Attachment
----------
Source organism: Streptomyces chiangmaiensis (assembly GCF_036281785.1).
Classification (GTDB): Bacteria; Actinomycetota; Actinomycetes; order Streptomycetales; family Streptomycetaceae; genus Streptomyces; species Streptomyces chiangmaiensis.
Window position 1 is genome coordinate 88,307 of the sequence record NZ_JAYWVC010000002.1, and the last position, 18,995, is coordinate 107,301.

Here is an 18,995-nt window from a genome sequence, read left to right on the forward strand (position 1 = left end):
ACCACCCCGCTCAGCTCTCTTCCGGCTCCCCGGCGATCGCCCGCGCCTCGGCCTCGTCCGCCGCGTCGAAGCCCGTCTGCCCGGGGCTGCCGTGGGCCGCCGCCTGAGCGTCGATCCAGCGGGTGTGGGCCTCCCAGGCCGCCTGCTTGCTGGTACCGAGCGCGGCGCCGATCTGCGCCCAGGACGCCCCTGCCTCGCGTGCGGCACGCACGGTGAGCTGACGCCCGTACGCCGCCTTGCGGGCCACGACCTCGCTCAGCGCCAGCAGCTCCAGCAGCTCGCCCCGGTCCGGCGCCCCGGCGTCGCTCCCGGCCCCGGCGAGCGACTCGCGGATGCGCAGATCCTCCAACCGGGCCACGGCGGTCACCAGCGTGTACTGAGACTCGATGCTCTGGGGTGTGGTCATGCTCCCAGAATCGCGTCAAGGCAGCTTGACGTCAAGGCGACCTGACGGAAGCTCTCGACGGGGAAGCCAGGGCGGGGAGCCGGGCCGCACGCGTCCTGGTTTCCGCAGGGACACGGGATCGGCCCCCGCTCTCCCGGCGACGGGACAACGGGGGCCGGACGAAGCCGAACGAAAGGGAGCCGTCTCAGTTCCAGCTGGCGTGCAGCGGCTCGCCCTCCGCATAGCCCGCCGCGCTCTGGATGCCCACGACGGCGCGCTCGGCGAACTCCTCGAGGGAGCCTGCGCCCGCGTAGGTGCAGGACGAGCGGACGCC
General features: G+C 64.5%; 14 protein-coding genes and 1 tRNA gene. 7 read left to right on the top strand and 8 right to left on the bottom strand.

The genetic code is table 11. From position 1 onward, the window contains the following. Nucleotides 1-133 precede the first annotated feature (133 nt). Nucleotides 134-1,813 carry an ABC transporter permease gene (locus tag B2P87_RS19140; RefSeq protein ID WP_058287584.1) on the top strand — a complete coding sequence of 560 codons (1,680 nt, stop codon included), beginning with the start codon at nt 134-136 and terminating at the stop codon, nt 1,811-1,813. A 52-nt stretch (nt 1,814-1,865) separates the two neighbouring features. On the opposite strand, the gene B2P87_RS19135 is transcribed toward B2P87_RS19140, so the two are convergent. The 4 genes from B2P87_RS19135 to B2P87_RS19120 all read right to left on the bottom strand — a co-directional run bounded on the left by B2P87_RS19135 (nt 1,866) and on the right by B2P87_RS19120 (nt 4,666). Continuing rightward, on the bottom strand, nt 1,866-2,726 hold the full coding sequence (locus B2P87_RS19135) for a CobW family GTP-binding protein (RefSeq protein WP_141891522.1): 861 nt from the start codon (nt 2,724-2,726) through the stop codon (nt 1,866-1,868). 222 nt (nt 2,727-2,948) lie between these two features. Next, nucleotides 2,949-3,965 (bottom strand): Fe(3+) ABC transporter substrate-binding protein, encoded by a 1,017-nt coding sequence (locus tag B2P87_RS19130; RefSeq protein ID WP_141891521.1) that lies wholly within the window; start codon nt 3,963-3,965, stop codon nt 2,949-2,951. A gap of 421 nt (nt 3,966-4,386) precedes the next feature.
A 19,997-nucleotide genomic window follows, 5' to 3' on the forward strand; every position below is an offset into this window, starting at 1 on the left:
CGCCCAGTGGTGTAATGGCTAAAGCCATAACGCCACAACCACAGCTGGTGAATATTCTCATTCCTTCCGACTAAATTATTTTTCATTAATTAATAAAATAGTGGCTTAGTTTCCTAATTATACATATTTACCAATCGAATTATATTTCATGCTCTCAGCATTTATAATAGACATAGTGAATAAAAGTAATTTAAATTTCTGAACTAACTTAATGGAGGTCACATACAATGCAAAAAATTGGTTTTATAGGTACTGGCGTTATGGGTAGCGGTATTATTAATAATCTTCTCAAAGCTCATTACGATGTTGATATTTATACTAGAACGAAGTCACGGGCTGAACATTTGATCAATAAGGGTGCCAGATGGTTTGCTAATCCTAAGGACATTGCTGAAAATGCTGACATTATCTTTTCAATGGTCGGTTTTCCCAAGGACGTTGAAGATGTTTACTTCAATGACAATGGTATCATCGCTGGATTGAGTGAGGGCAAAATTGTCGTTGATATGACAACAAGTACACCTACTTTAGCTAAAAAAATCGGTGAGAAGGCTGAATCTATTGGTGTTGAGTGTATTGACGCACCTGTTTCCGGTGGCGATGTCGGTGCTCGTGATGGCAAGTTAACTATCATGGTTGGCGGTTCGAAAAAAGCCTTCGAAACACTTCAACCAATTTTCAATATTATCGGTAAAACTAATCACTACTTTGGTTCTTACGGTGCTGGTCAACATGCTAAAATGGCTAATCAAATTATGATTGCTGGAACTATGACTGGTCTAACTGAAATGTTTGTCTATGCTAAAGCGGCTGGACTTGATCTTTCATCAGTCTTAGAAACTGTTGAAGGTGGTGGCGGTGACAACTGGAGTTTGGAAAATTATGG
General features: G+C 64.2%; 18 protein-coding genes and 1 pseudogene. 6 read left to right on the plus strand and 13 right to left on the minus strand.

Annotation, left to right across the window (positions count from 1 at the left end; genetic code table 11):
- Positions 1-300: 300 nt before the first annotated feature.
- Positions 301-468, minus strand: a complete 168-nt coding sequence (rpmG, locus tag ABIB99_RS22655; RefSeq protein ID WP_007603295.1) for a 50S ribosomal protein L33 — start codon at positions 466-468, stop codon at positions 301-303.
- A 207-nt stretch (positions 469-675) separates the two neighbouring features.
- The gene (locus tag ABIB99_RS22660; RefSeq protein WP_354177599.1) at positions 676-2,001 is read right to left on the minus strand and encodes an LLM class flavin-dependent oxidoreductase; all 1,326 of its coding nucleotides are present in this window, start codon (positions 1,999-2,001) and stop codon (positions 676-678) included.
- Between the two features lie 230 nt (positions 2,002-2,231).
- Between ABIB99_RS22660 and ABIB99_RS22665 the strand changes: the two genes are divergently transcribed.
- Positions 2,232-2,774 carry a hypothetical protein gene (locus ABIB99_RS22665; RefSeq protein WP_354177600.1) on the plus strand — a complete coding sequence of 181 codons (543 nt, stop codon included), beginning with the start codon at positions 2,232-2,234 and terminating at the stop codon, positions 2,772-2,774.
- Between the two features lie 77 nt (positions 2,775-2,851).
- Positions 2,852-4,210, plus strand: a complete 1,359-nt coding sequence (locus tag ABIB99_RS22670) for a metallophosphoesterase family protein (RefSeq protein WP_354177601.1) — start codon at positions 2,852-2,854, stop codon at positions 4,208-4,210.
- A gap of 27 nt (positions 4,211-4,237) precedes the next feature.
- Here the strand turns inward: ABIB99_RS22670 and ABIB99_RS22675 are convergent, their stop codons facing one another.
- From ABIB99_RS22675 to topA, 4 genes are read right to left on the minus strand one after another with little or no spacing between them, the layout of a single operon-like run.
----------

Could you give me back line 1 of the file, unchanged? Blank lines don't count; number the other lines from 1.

Source organism: Streptomyces chiangmaiensis (assembly GCF_036281785.1).